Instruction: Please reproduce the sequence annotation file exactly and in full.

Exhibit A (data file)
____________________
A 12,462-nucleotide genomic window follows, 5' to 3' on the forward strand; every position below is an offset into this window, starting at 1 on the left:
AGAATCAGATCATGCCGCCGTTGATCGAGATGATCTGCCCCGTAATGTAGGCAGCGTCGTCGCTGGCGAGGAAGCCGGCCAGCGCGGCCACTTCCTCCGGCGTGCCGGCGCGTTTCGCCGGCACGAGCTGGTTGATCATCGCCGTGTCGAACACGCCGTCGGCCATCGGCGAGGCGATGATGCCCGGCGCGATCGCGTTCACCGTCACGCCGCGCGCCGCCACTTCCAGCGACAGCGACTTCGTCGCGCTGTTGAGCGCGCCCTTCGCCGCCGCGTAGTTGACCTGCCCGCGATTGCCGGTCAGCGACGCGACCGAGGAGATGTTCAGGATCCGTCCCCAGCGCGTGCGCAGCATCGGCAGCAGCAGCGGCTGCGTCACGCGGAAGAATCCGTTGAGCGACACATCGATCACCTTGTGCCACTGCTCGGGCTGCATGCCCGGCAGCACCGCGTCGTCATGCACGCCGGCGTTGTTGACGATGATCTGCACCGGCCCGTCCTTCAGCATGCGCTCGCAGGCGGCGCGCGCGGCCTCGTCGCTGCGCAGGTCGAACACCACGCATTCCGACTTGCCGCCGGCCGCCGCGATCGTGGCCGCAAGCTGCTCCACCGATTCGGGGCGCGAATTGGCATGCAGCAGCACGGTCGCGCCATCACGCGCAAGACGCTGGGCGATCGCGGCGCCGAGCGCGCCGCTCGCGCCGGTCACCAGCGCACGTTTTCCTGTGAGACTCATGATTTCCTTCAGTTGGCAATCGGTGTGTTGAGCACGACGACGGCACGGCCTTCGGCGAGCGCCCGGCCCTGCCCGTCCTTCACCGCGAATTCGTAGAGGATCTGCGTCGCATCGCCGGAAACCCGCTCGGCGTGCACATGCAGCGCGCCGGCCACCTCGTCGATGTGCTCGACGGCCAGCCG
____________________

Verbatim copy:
A 12,462-nucleotide genomic window follows, 5' to 3' on the forward strand; every position below is an offset into this window, starting at 1 on the left:
AGAATCAGATCATGCCGCCGTTGATCGAGATGATCTGCCCCGTAATGTAGGCAGCGTCGTCGCTGGCGAGGAAGCCGGCCAGCGCGGCCACTTCCTCCGGCGTGCCGGCGCGTTTCGCCGGCACGAGCTGGTTGATCATCGCCGTGTCGAACACGCCGTCGGCCATCGGCGAGGCGATGATGCCCGGCGCGATCGCGTTCACCGTCACGCCGCGCGCCGCCACTTCCAGCGACAGCGACTTCGTCGCGCTGTTGAGCGCGCCCTTCGCCGCCGCGTAGTTGACCTGCCCGCGATTGCCGGTCAGCGACGCGACCGAGGAGATGTTCAGGATCCGTCCCCAGCGCGTGCGCAGCATCGGCAGCAGCAGCGGCTGCGTCACGCGGAAGAATCCGTTGAGCGACACATCGATCACCTTGTGCCACTGCTCGGGCTGCATGCCCGGCAGCACCGCGTCGTCATGCACGCCGGCGTTGTTGACGATGATCTGCACCGGCCCGTCCTTCAGCATGCGCTCGCAGGCGGCGCGCGCGGCCTCGTCGCTGCGCAGGTCGAACACCACGCATTCCGACTTGCCGCCGGCCGCCGCGATCGTGGCCGCAAGCTGCTCCACCGATTCGGGGCGCGAATTGGCATGCAGCAGCACGGTCGCGCCATCACGCGCAAGACGCTGGGCGATCGCGGCGCCGAGCGCGCCGCTCGCGCCGGTCACCAGCGCACGTTTTCCTGTGAGACTCATGATTTCCTTCAGTTGGCAATCGGTGTGTTGAGCACGACGACGGCACGGCCTTCGGCGAGCGCCCGGCCCTGCCCGTCCTTCACCGCGAATTCGTAGAGGATCTGCGTCGCATCGCCGGAAACCCGCTCGGCGTGCACATGCAGCGCGCCGGCCACCTCGTCGATGTGCTCGACGGCCAGCCG